Our poor little angel has the Chicken Pox! I can talk until I’m blue in the face about all the theories about ‘better to catch them now’, ‘Use Oatmeal in the bath’ and countless conversations about ‘Where did she catch them?’, ‘Didn’t realise a baby could have them?’.
Yes!!! Lola is six months and a half months old and she’s got them. Those horrible red spots have covered our little girl completely. I’m writing this blog whilst this illness is happening. I wanted to keep an accurate diary and account of her fight against them to shed light on exactly what happens day by day (Hopefully this may help any other parents understand what to except and advice on how to cope).
When it started and the symptoms
On Friday I noticed she had a rather odd spot on the back on her head, it looked nasty and was forming into a white head. At the time I assumed it was a random spot or bite as there wasn’t any others and Lola was perfectly happy and healthy.
Later that day I noticed a small blister on her foot, again I dismissed this as a blister from her rubbing her socks, or when we’ve perhaps forced a pair of shoes on her too tightly. I mentioned it to my husband and agreed that this was nothing to worry about so thought nothing more of it.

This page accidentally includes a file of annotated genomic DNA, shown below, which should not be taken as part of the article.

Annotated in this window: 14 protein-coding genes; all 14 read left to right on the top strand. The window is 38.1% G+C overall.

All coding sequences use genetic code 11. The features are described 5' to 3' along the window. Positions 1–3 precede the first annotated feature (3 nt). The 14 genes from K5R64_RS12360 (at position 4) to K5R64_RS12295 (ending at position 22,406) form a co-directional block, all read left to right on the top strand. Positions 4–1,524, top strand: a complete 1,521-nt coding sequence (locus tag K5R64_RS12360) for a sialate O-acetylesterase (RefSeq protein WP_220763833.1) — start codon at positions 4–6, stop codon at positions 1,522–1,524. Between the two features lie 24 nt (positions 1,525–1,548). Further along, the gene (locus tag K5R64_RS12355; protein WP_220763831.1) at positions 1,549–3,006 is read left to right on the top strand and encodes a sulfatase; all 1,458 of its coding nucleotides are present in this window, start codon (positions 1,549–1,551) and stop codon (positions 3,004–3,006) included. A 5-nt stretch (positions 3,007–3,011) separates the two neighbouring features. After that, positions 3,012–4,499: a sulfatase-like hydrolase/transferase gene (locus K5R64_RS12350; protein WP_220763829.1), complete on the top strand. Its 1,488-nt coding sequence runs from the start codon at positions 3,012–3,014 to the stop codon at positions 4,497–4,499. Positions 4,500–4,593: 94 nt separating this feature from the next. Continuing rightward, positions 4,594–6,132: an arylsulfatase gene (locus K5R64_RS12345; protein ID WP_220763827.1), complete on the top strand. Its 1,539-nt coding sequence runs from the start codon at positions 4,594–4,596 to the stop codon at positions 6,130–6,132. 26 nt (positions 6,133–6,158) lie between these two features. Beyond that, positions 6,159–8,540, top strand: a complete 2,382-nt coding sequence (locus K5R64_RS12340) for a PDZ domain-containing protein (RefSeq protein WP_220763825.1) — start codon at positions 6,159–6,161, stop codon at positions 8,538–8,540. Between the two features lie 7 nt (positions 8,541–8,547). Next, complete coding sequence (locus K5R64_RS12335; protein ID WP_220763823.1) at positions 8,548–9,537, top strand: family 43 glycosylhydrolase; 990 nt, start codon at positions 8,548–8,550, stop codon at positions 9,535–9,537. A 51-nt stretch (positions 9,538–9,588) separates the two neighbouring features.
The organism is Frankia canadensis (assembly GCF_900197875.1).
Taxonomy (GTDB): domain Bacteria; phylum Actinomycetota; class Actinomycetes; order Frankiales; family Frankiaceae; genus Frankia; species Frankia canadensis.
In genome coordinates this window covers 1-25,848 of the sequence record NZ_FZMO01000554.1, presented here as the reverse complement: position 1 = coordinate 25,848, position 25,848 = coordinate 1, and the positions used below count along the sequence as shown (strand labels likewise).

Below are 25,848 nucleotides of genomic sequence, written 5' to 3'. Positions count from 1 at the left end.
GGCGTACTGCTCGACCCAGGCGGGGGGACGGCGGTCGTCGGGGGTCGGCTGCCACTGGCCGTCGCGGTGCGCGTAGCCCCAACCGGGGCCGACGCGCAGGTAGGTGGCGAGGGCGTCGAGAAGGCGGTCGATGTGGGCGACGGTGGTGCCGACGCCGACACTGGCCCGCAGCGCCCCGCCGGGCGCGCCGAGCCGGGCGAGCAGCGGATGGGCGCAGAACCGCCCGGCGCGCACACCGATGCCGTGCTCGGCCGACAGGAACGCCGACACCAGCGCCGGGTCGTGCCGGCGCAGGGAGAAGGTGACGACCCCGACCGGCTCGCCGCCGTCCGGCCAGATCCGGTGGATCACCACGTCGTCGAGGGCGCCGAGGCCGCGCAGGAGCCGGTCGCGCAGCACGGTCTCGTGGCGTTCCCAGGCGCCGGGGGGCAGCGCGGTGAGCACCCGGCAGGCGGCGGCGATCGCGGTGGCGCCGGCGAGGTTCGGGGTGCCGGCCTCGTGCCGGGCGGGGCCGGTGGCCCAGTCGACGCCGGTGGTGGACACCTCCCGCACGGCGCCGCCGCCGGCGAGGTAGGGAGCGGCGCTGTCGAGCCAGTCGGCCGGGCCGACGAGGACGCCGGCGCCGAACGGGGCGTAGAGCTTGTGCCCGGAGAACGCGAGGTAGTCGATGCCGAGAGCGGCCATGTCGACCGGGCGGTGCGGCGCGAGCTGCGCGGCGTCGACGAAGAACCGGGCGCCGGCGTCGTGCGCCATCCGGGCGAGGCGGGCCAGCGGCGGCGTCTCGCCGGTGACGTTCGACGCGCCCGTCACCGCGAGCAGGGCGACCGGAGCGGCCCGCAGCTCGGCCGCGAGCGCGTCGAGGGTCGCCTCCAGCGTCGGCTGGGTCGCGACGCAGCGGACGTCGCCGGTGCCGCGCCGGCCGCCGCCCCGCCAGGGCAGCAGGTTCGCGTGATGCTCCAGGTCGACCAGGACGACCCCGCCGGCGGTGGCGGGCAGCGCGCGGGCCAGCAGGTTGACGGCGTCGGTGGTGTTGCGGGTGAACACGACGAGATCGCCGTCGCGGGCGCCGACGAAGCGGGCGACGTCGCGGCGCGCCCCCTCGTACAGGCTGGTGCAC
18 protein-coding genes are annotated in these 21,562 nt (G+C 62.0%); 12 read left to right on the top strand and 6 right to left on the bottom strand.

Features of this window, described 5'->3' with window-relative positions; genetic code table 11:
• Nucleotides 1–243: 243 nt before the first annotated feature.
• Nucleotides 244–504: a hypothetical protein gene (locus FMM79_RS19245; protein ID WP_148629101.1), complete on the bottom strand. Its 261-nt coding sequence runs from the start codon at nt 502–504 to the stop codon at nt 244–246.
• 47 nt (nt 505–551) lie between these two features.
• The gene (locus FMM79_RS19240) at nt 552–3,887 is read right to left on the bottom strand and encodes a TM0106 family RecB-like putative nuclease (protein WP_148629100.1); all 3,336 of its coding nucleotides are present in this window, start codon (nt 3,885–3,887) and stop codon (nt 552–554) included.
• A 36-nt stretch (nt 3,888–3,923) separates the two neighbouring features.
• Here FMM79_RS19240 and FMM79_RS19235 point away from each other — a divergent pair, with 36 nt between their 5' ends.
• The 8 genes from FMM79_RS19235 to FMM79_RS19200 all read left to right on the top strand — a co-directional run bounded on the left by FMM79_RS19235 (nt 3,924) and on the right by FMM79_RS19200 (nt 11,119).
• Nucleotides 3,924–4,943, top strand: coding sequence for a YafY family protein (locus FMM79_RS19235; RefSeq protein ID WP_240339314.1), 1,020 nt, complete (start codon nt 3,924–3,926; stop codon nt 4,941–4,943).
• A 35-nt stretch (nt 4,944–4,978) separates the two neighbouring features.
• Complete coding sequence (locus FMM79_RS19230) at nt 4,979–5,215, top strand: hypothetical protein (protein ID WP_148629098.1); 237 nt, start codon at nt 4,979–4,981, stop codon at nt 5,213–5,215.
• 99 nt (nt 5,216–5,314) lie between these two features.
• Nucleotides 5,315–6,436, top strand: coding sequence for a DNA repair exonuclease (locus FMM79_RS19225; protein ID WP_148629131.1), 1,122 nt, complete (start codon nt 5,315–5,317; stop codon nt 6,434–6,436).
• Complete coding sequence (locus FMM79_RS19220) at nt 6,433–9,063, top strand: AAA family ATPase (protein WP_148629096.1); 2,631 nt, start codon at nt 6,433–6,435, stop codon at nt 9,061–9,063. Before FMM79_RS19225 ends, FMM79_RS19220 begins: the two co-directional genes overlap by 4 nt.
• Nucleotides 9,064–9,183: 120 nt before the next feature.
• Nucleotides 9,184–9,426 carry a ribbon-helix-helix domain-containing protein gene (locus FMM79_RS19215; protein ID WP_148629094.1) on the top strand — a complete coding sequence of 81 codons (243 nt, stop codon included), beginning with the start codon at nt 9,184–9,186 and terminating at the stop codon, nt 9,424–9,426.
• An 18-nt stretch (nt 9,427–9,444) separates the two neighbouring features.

Saturday morning Lola woke up again happy and normal, but when I changed her I noticed a few more very small red spots on her chest, foot and head. Strange? They didn’t look aggressive, they were spread out and didn’t seem to bother Lola at all. Bed bugs! It must be bed bugs (Our cat has been known to take the odd nap in her cot)
I striped her cot and washed everything. Cleaned the cot and aired out her room. Fresh sheets on the bed and all should be fine.
After her afternoon nap she definitely had a couple more, one near her eye and some more on her hands. I cleaned her toys and blankets and put Sudocream on the spots she had. She had maybe 8 or 9 of them so I wasn’t too worried. In the back of my mind I felt like it could have been chicken pox but my husband being so chilled out explained that it best to wait until tomorrow to see if she’s any worse to make sure it definitely wasn’t just a few bites.